To keep grass healthy, animals should only begin to graze a pasture once the grass has achieved twice its minimum required height. For the cool-season pastures common to Minnesota and the eastern Dakotas, this would be roughly 8-12″ tall. Once grass has been grazed to half its original height, it is time to move the animals to a new pasture. This gives the grass in the first pasture time to recuperate and regrow before being grazed again. Because of the need to move animals to new pasture throughout the grazing season, having multiple pastures, having a pasture cross-fenced into multiple paddocks, or having personnel to move the animals daily is a requirement for good grazing. This program of moving animals when they have grazed half the plant height is termed rotational grazing, as the animals “rotate” from one location to another. Due to the inconsistency of the weather, movements are not predicated on the calendar, but rather when grass height dictates moving. If done properly, the carrying capacity, meaning the number of animals the pasture can feed, will increase up to the level of doubling.
At the basic level, appropriate pasture management is critical to prevent malnutrition in livestock. Overgrazing early in the year can lead to a shortage later in the summer. Short pastures lead to poor body condition, lackluster reproductive performance and potentially weakened immune systems, allowing infectious disease to proliferate. Short pastures also open the door to increased parasite burdens, as was described in the chapter on parasite control. The life cycle of intestinal worms requires the larvae migrate up a blade of grass and be consumed livestock. This migration typically happens within the first 2″ of grass height. Therefore, if pastures are rotated as recommended at 4-6” of grass height, the members of the herd or flock consume fewer parasites, decreasing parasite burdens in the gut.
During the winter in the upper Midwest, cows and bulls often need to have feed delivered to them, as nothing will be growing and most crop residues are depleted. As ruminants, beef cattle have the ability to use an impressive variety of feedstuffs. This includes, but is not limited to, forages such as grass hay, alfalfa hay, corn, or other crop silage; grains such as corn, oats, or milo; and byproducts such as those left over from the production of ethanol, high-fructose corn syrup, or soybean oil. Because of this variety, testing each type of feed to determine the quality and quantity of macro and micro nutrients is a necessity. These test results can be used by a ruminant nutritionist to provide a balanced ration to keep cows in good condition through the cold of the winter.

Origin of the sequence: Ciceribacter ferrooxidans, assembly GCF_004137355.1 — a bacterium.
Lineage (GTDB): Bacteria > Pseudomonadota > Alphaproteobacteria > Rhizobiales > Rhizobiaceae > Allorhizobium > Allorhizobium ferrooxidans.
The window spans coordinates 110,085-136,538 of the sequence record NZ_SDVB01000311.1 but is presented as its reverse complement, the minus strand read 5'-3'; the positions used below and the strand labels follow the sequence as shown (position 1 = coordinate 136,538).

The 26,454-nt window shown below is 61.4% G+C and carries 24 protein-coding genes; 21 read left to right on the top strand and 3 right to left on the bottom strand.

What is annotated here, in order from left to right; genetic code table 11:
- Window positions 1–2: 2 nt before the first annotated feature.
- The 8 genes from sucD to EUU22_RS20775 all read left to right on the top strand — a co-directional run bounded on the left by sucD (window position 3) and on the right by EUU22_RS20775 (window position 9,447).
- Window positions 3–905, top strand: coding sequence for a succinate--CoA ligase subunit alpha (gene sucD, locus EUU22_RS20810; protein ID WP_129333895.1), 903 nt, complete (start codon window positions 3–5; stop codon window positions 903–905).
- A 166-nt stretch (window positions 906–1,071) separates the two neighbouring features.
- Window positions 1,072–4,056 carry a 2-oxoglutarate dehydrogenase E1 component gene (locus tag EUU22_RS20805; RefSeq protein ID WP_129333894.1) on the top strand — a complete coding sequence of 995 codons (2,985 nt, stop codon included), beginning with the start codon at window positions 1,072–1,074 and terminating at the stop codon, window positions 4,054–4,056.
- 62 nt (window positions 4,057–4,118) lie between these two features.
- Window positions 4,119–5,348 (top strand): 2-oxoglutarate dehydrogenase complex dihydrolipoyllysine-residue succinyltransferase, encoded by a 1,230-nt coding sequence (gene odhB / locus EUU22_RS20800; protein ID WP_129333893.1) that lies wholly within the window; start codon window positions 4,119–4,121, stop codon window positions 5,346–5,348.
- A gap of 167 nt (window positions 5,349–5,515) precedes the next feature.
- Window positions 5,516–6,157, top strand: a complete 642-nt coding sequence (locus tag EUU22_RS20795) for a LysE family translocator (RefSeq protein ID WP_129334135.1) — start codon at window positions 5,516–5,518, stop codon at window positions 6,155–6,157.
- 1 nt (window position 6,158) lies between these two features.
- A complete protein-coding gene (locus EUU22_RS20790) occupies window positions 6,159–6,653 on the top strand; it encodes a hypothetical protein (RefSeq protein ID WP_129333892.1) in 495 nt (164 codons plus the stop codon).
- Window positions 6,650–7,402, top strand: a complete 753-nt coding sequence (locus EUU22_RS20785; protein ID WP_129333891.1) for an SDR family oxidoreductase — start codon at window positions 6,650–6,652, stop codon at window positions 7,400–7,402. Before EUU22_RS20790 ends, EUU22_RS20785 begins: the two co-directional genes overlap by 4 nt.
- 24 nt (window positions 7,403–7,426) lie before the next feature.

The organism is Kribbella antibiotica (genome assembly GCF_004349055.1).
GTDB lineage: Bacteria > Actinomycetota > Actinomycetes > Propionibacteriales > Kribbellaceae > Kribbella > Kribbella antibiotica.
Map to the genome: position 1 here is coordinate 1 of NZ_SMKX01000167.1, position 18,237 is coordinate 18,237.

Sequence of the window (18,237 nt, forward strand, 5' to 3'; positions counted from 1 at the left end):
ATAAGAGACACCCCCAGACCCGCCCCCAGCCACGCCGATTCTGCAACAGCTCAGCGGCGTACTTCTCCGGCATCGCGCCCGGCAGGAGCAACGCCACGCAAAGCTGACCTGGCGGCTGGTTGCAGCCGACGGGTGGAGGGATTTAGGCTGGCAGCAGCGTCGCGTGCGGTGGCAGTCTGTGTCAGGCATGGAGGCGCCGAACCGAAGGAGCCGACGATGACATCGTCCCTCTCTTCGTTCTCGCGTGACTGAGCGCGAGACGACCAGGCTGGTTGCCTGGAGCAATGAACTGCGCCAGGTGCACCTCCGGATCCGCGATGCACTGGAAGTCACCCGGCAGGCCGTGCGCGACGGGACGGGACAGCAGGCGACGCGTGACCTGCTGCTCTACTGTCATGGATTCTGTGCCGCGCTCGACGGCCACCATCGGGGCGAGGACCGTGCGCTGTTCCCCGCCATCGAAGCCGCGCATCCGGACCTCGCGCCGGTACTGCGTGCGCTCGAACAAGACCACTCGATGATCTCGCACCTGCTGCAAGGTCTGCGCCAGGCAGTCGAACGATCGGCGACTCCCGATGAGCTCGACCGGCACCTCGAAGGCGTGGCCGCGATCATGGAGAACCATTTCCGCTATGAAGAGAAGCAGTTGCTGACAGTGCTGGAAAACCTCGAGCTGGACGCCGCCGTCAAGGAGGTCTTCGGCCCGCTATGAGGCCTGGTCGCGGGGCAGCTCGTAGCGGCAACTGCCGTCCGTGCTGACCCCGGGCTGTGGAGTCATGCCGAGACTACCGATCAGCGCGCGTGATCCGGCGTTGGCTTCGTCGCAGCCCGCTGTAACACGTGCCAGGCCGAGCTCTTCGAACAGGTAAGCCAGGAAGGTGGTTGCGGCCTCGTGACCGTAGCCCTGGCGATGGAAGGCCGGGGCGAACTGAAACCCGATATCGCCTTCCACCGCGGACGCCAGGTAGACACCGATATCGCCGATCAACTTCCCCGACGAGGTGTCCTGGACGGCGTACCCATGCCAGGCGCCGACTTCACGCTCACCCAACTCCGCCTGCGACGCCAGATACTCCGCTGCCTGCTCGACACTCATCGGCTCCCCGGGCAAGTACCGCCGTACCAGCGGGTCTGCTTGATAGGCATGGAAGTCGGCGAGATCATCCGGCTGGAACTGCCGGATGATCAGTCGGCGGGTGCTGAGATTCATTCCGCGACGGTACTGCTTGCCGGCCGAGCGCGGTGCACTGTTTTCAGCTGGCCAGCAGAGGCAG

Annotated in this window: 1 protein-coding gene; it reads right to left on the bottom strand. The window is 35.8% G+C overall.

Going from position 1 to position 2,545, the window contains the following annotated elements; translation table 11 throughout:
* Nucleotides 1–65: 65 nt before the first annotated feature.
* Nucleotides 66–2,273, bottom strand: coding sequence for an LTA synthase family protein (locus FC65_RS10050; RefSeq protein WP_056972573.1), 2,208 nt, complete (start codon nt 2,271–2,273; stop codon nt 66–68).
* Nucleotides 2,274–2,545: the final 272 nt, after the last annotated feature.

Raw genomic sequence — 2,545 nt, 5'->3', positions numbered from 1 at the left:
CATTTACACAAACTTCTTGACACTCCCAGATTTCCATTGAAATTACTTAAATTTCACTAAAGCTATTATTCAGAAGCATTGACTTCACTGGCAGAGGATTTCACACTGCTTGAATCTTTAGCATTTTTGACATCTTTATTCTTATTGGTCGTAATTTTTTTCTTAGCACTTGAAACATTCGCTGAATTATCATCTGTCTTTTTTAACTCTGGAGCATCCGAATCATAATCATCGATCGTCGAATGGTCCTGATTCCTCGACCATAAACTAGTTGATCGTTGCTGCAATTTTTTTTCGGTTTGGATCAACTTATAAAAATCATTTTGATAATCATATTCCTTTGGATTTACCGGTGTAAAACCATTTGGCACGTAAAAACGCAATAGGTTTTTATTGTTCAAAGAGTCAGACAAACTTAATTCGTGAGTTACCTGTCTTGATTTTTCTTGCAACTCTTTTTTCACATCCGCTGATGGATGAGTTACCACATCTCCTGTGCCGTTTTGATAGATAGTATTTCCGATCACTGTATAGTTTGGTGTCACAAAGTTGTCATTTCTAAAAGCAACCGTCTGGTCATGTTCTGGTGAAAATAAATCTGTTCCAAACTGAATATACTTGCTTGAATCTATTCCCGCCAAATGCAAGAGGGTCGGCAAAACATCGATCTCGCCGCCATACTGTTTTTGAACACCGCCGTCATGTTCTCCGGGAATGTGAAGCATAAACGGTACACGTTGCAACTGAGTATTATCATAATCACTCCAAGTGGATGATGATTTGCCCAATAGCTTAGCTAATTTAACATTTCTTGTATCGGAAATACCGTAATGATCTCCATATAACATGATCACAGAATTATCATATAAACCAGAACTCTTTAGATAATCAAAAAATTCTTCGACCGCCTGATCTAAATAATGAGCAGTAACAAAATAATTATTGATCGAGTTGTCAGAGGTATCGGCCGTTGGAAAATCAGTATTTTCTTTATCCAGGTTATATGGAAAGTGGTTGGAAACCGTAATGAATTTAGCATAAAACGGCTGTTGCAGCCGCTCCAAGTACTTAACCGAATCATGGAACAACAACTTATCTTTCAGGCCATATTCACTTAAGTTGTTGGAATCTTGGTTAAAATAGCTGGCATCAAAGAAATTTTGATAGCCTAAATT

Feeding Beef Calves
Most calves are born in the early spring. This is done to match the most economical forage, grazed pasture, to the time when cows are at peak lactation, the first 6-8 weeks after the calf is born. As lactation requires much energy, aligning calving so peak lactation occurs in late spring when grasses are most nutrient-dense is a common strategy.
Calving may occur at other times of the year for a variety of reasons. The most common is labor-related, as calving can be a labor-intensive process for the rancher. If spring is occupied by other endeavors, such as planting crops, calving may occur in the winter or in the early fall, when it doesn’t overlap with farming.
Just like the dairy calf, the beef calf is born as a pre-ruminant. However, beef cattle are permitted to nurse from their dam, and unlike the managed process of rumen development that occurs with dairy calves, beef calves’ rumens develop on their own, as they remain with the cow for several months. Beef calves develop their rumen through eating forages out of curiosity, taking small nibbles at a few weeks of age, and progressing to grazing more as they age. While cows’ milk makes up the entirety of the calves’ diet for the first few weeks after birth, it is gradually outpaced after that by grazed forage.
Weaning typically occurs in beef cattle around 6-7 months of age, usually in September, October or November. The reason for timing is once again cow-nutrition based—the process of nursing a calf takes energy from the cow and if she does not recover her body condition prior to winter, she will have difficulty during cold weather. By weaning a few months before winter, cows can store up body condition to have extra insulation for the incoming cold weather.
At weaning, calf diets start off forage-based, but must quickly progress to a supplement/forage blend. The reason for this transition is because calves’ nutritional requirements are higher for protein and energy than simple grass hay can provide. Supplements, such as grains, fill that gap, but if the conversion happens too quickly, the rumen pH can drop rapidly and lead to acidosis. Alternatively, if the change happens too slowly, calves robbed of necessary nutrition are more susceptible to health issues, predominantly pneumonia. At this critical juncture, it is essential for calf diets to be formulated by a nutritionist.
Once calves are comfortable eating their initial diet, the subsequent diet will be one that matches the ultimate destiny for each particular group of cattle. For calves destined for the breeding herd, the diet remains forage-based, with grains and/or byproducts supplemented at a low level to meet the calves’ energy requirements. The goal is for both heifers and bulls to be sexually mature at or before 15 months of age, to allow for them to successfully produce calves when they are two years old.